The role of solithromycin in the management of bacterial community-acquired pneumonia.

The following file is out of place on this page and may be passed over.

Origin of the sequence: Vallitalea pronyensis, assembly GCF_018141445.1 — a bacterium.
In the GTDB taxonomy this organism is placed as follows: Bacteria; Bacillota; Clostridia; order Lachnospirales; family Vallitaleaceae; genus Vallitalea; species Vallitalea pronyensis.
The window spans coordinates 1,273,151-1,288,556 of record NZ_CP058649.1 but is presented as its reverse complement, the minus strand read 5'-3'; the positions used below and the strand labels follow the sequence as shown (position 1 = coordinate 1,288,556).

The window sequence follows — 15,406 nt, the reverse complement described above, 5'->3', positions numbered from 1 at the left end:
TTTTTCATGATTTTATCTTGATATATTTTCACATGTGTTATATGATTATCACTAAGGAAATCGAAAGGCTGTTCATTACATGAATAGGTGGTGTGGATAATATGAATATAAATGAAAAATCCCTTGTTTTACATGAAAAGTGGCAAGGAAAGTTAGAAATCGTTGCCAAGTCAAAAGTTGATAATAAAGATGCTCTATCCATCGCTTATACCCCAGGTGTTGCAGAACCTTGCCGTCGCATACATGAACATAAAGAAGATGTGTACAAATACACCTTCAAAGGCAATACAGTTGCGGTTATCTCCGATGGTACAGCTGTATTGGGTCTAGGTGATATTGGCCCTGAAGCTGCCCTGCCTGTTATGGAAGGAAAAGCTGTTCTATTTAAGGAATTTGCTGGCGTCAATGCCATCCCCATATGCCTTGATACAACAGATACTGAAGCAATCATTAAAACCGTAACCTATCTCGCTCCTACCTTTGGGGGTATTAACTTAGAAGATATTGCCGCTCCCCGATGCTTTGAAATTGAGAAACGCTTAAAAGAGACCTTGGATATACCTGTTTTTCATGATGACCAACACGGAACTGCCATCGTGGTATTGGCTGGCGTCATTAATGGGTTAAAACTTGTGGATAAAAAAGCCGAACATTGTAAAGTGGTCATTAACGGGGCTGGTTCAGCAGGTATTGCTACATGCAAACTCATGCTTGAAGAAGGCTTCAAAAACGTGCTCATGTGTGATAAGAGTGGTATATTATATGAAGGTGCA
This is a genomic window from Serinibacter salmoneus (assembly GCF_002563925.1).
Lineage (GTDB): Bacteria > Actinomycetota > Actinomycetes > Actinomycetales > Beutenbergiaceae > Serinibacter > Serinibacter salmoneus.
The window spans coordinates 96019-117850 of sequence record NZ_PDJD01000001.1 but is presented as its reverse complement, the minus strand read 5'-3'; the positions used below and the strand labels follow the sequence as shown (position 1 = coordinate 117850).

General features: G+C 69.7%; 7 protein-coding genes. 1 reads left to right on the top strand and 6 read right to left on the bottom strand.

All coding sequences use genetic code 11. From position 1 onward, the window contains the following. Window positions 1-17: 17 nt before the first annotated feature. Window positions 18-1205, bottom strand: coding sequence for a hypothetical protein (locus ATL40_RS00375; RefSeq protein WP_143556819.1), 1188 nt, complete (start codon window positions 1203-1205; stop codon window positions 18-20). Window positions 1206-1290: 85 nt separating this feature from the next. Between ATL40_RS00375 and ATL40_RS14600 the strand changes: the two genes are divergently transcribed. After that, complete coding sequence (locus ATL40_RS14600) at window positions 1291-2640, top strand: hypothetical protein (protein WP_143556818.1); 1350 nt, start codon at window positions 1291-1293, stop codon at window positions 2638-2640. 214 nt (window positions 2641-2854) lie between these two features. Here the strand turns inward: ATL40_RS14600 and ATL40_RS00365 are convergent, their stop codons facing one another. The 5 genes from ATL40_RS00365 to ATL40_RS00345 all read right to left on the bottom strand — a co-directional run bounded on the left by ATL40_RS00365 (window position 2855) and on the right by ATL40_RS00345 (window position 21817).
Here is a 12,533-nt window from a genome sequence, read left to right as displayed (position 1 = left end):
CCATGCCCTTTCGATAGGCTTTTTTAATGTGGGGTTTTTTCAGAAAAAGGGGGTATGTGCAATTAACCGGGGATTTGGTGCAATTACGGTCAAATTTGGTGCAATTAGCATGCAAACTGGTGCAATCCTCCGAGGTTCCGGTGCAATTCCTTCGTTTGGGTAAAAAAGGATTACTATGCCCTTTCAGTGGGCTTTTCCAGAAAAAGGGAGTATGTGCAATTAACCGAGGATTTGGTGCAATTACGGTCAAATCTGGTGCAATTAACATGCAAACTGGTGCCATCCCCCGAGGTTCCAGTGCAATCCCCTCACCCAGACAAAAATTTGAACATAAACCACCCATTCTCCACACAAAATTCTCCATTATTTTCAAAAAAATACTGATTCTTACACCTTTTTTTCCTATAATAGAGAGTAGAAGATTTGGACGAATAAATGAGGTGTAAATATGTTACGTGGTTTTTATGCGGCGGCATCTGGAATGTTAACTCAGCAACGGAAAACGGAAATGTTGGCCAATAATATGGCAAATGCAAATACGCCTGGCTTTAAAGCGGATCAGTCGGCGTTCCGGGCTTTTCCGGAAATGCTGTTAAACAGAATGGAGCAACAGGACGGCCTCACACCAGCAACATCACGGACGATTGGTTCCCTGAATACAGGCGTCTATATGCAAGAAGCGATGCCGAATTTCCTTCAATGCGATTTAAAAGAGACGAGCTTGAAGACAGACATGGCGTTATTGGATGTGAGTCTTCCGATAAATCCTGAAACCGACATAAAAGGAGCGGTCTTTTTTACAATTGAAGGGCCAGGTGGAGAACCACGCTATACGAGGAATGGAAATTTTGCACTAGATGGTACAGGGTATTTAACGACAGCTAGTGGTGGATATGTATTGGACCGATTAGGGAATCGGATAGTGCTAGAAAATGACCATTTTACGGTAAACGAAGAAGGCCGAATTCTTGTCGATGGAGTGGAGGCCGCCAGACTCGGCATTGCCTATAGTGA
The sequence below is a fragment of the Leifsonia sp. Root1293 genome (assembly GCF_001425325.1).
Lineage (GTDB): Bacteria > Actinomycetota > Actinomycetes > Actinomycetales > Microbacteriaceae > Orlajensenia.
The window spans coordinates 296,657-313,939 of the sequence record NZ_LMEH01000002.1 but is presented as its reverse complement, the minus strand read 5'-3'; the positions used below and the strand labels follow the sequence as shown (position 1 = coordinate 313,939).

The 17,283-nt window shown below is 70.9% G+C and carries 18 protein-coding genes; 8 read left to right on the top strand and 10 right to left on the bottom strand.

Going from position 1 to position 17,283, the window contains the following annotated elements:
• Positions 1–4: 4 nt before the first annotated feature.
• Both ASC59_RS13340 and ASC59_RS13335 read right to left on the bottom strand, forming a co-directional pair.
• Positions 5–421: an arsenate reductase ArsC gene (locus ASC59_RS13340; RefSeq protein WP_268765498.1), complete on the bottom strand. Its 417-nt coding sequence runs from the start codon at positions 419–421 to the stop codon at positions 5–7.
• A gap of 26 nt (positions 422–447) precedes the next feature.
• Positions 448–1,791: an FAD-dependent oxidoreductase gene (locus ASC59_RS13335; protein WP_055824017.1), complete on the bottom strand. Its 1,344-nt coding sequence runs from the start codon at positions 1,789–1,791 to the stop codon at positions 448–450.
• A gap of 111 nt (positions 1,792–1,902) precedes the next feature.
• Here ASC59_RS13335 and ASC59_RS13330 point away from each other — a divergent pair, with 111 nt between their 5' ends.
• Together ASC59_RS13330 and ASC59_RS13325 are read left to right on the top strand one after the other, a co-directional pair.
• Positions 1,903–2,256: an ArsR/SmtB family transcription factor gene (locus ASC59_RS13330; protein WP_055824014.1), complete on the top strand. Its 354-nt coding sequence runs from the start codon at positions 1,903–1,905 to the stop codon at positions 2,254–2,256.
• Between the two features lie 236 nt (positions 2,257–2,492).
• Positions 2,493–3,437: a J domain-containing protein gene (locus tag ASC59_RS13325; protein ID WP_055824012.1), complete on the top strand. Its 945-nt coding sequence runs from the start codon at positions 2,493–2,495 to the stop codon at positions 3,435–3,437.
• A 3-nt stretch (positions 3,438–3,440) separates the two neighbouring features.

Ketolides are erythromycin A derivatives with a keto group replacing the cladinose sugar and an aryl-alkyl group attached to the lactone macrocycle. The aryl-alkyl extension broadens its antibacterial spectrum to include all pathogens responsible for community-acquired pneumonia (CAP): Streptococcus pneumoniae, Haemophilus influenzae, Moraxella catarrhalis as well as atypical pathogens (Mycoplasma pneumoniae, Chlamydia pneumoniae, Legionella pneumophila). Ketolides have extensive tissue distribution, favorable pharmacokinetics (oral, once-a-day) and useful anti-inflammatory/immunomodulatory properties. Hence, they were considered attractive additions to established oral antibacterials (quinolones, β-lactams, second-generation macrolides) for mild-to-moderate CAP. The first ketolide to be approved, Sanofi-Aventis' telithromycin (RU 66647, HMR 3647, Ketek®), had tainted clinical development, controversial FDA approval and subsequent restrictions due to rare, irreversible hepatotoxicity that included deaths. Three additional ketolides progressed to non-inferiority clinical trials vis-à-vis clarithromycin for CAP. Abbott's cethromycin (ABT-773), acquired by Polymedix and subsequently by Advanced Life Sciences, completed Phase III trials, but its New Drug Application was denied by the FDA in 2009. Enanta's modithromycin (EDP-420), originally codeveloped with Shionogi (S-013420) and subsequently by Shionogi alone, is currently in Phase II in Japan. Optimer's solithromycin (OP-1068), acquired by Cempra (CEM-101), is currently in Phase III. Until this hepatotoxicity issue is resolved, ketolides are unlikely to replace established antibacterials for CAP, or lipoglycopeptides and oxazolidinones for gram-positive infections.